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What Are We Waiting For?

He was transfigured before their eyes
Genesis 22:1-2,9,10-13,15-18; Psalm 116:10,15-19; Romans 8:31-34; Mark 9:2-10

Sermon Week Second Sunday of Lent Cycle B

Scripture Summary Mark 9:2

Have you ever stopped to think about how much time we spend waiting? In our daily lives, we wait at the bus stop or wait at the traffic light. We wait in line at the supermarket. We wait in line at the bank. We rush to the airport to get there on time, and then we wait. We have waiting lines and waiting lists, and waiting rooms. We wait to get out of school. We wait for our first job and then wait for the promotion. We wait for our children to be born; we wait for them to grow up and leave home so we can have freedom again. And then we wait for them to come back on the holidays. We wait to get married and, in at least half of the marriages of our time, we wait for the divorce to become final. We wait for retirement. And we wait to die.

On another level, we wait for leaders who will help us resolve our economic and social problems. We wait for leaders who will show us the way to peace on earth—waiting, waiting, waiting!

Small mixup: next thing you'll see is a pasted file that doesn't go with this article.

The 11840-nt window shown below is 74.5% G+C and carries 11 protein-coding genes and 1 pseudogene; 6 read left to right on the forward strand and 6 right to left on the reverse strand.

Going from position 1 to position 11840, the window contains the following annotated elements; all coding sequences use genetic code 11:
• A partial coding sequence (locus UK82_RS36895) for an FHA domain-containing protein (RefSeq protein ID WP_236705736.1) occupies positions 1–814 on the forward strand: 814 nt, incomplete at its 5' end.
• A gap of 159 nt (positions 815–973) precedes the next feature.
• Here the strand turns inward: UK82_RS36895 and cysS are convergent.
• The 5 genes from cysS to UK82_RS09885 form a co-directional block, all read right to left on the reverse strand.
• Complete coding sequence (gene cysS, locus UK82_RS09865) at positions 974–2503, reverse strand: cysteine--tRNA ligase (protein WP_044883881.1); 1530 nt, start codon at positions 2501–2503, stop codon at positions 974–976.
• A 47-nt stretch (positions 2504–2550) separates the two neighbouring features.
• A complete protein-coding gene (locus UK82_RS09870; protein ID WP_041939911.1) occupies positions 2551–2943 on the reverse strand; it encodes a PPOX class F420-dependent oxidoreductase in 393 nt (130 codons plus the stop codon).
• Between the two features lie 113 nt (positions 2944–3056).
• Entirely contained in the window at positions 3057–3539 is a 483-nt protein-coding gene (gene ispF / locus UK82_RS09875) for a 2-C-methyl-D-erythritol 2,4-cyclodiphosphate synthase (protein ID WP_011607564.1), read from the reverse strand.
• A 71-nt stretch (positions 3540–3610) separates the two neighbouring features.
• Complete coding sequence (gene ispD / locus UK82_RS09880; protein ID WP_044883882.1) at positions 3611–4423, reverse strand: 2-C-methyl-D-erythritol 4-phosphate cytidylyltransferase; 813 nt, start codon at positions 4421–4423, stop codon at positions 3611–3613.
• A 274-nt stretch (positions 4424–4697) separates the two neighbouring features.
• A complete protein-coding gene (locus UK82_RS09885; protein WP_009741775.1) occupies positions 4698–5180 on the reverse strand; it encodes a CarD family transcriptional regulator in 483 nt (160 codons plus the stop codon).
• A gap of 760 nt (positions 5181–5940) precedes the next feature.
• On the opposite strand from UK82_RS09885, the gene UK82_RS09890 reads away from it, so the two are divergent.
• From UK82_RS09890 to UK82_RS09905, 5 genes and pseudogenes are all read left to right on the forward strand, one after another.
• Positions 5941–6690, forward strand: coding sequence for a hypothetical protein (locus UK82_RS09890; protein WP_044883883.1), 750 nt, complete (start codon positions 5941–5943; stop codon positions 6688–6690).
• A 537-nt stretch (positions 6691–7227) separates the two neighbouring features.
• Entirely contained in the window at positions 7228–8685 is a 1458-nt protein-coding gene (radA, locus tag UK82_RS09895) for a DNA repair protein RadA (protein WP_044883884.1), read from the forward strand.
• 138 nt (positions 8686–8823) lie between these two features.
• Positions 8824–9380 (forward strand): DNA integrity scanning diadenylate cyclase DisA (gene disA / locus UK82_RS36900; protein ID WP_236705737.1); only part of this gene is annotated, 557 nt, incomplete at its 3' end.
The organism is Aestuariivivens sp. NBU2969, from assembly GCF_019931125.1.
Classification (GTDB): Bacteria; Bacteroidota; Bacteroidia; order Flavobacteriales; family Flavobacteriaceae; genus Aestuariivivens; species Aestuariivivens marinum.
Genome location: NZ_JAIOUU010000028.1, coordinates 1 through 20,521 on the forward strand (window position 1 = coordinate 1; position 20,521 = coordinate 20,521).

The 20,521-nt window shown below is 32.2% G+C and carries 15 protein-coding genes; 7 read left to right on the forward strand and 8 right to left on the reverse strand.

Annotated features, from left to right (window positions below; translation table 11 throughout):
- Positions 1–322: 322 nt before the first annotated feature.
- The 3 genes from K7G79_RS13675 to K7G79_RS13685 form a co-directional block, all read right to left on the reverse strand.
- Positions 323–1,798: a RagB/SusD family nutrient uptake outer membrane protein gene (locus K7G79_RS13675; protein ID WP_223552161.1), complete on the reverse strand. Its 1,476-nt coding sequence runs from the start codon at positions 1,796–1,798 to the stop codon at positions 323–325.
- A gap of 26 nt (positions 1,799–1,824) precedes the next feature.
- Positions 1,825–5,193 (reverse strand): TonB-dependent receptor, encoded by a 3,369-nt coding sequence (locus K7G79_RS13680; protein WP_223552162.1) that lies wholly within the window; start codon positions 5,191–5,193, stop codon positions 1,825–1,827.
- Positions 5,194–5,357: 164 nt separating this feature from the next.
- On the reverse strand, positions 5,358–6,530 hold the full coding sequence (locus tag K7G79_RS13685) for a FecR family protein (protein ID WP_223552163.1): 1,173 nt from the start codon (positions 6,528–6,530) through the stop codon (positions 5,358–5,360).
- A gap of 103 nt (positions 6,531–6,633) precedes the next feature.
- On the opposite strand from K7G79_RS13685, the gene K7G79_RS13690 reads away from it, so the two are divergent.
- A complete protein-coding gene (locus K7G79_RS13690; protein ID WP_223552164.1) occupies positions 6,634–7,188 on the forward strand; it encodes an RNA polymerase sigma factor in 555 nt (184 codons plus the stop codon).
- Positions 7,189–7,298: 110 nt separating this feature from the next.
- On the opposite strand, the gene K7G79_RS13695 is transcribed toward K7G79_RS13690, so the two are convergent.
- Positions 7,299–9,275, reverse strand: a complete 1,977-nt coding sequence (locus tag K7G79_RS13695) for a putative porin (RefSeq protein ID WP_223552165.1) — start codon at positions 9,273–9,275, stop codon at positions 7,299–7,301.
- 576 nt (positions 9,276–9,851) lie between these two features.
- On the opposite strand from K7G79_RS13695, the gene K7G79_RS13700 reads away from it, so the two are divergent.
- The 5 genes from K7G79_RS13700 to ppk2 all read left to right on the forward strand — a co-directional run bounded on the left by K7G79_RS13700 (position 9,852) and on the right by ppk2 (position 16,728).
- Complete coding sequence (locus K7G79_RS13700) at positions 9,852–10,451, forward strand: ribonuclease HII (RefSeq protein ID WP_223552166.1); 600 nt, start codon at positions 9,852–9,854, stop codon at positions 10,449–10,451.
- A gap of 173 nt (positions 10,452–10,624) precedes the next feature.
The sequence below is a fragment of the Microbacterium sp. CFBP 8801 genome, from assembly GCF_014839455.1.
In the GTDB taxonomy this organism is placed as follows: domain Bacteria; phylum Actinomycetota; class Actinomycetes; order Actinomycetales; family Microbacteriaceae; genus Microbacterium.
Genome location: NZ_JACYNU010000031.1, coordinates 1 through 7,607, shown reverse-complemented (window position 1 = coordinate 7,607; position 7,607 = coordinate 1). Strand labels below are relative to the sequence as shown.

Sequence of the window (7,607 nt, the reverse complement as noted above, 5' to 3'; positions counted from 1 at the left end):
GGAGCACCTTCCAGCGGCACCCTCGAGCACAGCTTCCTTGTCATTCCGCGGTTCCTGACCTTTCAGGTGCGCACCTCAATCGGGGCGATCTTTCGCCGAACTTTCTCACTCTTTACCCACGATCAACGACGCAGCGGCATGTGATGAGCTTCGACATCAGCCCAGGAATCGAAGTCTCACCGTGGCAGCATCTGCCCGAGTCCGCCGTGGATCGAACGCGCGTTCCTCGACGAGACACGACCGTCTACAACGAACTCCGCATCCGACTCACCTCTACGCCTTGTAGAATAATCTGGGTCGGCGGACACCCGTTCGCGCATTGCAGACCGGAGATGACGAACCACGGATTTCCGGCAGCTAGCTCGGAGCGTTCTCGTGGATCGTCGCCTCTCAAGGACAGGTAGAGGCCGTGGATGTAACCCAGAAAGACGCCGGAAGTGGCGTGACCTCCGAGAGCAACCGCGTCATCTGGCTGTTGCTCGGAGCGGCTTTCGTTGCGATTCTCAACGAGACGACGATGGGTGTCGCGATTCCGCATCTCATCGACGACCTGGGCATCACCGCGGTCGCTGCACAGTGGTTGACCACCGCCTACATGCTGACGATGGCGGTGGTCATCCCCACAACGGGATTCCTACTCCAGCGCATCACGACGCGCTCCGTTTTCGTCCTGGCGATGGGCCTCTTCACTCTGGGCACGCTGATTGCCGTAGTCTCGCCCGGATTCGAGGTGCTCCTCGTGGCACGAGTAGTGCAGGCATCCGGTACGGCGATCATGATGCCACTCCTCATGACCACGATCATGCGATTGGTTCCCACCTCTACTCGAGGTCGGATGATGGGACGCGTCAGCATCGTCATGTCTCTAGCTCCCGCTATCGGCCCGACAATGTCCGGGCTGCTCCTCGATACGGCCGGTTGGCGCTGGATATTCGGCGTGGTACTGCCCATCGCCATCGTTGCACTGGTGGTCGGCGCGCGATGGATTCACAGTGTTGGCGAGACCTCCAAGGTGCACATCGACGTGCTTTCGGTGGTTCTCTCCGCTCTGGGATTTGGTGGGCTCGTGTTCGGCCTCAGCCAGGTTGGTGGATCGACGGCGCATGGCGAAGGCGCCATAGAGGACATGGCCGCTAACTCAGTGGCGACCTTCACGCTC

Many of us can identify with "Joe," a principal character in William Saroyan's play, "The Time of Your Life." At one point in the drama, Joe says, "Every day has twenty-four hours. Out of the twenty-four hours, at least twenty-three and a half are dull, dead, boring, empty, murderous: minutes on the clock, not living. And the more you wait, the less there is to wait for."

The season of Lent is a time of creative waiting. It is a time of prayer and fasting and self-examination, as we go deep within ourselves to come to terms with whatever it is in our life that is blocking out God's Rule. It is a time to acknowledge, from the depths of our being, the need for change in our lives. This is truly a creative effort because now we are cooperating with God in the re-making of our life. More and more, we begin to put a higher value on our worthwhileness and [...]

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